Wednesday, 3 June 2020

Horsefield, Deadwood and Cemetery

A Long Walk Around the Horsefield and Deadwood and Back via the Cemetery

This turned out to be a much longer walk than normal: 6.5 miles, possibly because I had to visit the doctor's surgery for a blood test first.  From the surgery and walked through Scartho village and on through the churchyard, pausing to photograph the church which looked wonderful in the morning light.  Continuing, I met Heather who was waiting on the path over to the Horsefield.  We carried on to the Horsefield and then wandered round the perimeter next to the cemetery.  I was frustrated to have a linnet posing beautifully only to have left my long lens at home.  I was delighted, however, to find that there were more butterflies on the wing, especially plenty of fresh small tortoiseshells, so perhaps there has been a recent emergence from pupae.  I also found small heaths, a single large skipper, one common blue and several speckled woods, particularity in the woodland burial ground.  We saw cuckoo spit for the first time this year and elderflower is comming into blossom now; I must order some citric acid so that I can make some elderflower cordial.  The dog roses are looking spectacular now, one of my favourite early summer flowers.  We found white campion, birds-foot trefoil and yellow rattle and in the wood there was the delicious scent of honeysuckle.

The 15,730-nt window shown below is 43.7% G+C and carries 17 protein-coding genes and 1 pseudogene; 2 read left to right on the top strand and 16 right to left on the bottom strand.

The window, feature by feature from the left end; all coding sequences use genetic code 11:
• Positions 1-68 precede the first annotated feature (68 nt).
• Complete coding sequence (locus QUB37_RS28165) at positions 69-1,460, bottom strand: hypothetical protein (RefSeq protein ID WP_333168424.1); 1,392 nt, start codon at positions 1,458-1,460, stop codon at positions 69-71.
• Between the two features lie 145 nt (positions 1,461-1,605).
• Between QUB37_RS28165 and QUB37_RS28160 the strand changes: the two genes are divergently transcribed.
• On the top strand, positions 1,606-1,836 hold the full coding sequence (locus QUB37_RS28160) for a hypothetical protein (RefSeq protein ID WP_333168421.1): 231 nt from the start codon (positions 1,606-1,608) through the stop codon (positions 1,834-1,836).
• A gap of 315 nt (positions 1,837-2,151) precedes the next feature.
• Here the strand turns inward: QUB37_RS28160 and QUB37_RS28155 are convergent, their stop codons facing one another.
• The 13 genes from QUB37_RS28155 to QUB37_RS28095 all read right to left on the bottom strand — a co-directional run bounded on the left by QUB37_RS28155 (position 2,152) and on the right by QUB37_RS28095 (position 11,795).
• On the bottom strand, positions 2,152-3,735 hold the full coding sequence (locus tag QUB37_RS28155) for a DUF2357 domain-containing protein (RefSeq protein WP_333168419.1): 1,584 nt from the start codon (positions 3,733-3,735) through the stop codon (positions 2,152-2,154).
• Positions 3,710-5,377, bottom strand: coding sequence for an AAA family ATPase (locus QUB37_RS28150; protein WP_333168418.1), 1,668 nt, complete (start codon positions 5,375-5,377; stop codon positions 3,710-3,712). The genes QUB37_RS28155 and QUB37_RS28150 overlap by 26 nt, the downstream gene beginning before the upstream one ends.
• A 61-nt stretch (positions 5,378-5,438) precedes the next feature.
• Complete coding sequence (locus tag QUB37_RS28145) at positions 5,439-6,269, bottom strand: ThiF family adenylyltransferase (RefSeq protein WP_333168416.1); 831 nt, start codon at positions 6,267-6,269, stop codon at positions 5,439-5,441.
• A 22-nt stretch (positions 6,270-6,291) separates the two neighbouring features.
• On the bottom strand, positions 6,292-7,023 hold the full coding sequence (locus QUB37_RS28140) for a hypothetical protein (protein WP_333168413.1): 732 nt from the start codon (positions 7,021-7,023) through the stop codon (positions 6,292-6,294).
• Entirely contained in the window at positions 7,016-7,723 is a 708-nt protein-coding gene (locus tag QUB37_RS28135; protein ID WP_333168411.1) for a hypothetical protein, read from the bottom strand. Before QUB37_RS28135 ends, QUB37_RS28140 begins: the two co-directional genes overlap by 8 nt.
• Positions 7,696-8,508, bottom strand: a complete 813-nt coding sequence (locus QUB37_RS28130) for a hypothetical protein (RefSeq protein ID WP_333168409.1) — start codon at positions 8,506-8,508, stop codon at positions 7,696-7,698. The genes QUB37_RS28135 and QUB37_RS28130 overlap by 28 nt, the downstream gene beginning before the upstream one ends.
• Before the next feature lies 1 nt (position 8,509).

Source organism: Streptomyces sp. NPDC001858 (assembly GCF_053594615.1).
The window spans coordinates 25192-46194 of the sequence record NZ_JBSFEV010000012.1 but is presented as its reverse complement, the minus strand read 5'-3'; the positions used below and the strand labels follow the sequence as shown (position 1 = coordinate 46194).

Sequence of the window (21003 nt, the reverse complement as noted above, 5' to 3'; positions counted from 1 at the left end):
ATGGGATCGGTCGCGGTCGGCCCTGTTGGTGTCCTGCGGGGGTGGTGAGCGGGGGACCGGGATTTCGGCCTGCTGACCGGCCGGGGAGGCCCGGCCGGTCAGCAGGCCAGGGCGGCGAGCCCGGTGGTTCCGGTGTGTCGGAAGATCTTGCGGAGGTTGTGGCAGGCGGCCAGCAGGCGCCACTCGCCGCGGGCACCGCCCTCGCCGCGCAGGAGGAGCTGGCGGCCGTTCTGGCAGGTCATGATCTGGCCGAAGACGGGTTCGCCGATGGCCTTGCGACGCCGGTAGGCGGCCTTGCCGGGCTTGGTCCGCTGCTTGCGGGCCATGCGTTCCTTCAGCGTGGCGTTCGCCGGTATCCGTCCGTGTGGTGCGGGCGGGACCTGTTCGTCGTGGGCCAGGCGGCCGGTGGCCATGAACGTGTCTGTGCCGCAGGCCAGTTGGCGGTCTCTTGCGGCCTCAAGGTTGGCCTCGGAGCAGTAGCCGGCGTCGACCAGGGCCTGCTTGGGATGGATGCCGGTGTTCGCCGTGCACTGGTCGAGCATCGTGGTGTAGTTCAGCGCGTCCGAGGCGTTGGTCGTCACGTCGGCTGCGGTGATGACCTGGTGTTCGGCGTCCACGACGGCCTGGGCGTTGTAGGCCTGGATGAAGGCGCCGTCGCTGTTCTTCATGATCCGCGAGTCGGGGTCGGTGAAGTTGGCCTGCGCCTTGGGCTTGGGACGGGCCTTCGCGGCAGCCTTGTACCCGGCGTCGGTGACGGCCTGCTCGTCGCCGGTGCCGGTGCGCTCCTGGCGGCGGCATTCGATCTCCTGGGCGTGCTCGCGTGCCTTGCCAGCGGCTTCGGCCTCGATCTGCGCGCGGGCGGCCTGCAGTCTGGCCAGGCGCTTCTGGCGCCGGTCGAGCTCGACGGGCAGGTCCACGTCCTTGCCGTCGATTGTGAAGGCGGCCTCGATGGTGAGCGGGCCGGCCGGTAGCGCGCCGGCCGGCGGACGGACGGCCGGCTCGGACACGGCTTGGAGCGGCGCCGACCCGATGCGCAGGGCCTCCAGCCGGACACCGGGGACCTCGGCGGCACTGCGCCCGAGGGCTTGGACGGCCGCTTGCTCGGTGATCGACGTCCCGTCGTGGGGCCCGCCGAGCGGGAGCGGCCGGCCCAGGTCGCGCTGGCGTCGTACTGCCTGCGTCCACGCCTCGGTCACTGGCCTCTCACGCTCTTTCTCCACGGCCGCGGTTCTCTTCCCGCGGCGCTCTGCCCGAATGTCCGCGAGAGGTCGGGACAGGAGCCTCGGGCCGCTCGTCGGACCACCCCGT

We walked on through the Deadwood, past the YMCA and into the cemetery where I did a lap of the woodland burial ground before making my way home.  I did have a look for the sword leaved helleborines and found plant; a very poor specimen, but at least there is evidence that they are still there.

Speckled Wood
Small Tortoiseshell
Small Tortoiseshell
Small Heath
Dog Daisy
Large Skipper
Japanese Rose













Dog Rose










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